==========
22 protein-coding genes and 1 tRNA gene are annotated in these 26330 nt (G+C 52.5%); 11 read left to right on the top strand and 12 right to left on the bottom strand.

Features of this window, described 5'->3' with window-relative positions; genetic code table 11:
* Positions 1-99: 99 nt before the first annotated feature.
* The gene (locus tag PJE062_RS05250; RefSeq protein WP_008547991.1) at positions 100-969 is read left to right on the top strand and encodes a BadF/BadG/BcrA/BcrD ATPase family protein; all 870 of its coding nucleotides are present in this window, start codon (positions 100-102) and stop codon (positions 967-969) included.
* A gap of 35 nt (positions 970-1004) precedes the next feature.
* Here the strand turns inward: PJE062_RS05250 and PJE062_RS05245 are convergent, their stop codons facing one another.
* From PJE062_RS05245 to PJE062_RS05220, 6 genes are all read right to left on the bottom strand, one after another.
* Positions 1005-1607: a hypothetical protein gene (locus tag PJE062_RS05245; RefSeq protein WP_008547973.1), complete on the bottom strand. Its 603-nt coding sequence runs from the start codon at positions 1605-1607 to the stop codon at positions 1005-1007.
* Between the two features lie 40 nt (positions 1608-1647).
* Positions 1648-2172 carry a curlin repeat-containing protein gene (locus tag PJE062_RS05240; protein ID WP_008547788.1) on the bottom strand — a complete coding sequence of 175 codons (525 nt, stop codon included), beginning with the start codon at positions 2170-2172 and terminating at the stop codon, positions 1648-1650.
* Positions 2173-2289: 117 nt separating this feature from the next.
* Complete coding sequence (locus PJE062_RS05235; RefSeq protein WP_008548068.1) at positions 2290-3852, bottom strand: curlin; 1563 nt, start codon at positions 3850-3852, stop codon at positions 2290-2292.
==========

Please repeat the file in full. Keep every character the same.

22 protein-coding genes and 1 tRNA gene are annotated in these 26330 nt (G+C 52.5%); 11 read left to right on the top strand and 12 right to left on the bottom strand.

Features of this window, described 5'->3' with window-relative positions; genetic code table 11:
* Positions 1-99: 99 nt before the first annotated feature.
* The gene (locus tag PJE062_RS05250; RefSeq protein WP_008547991.1) at positions 100-969 is read left to right on the top strand and encodes a BadF/BadG/BcrA/BcrD ATPase family protein; all 870 of its coding nucleotides are present in this window, start codon (positions 100-102) and stop codon (positions 967-969) included.
* A gap of 35 nt (positions 970-1004) precedes the next feature.
* Here the strand turns inward: PJE062_RS05250 and PJE062_RS05245 are convergent, their stop codons facing one another.
* From PJE062_RS05245 to PJE062_RS05220, 6 genes are all read right to left on the bottom strand, one after another.
* Positions 1005-1607: a hypothetical protein gene (locus tag PJE062_RS05245; RefSeq protein WP_008547973.1), complete on the bottom strand. Its 603-nt coding sequence runs from the start codon at positions 1605-1607 to the stop codon at positions 1005-1007.
* Between the two features lie 40 nt (positions 1608-1647).
* Positions 1648-2172 carry a curlin repeat-containing protein gene (locus tag PJE062_RS05240; protein ID WP_008547788.1) on the bottom strand — a complete coding sequence of 175 codons (525 nt, stop codon included), beginning with the start codon at positions 2170-2172 and terminating at the stop codon, positions 1648-1650.
* Positions 2173-2289: 117 nt separating this feature from the next.
* Complete coding sequence (locus PJE062_RS05235; RefSeq protein WP_008548068.1) at positions 2290-3852, bottom strand: curlin; 1563 nt, start codon at positions 3850-3852, stop codon at positions 2290-2292.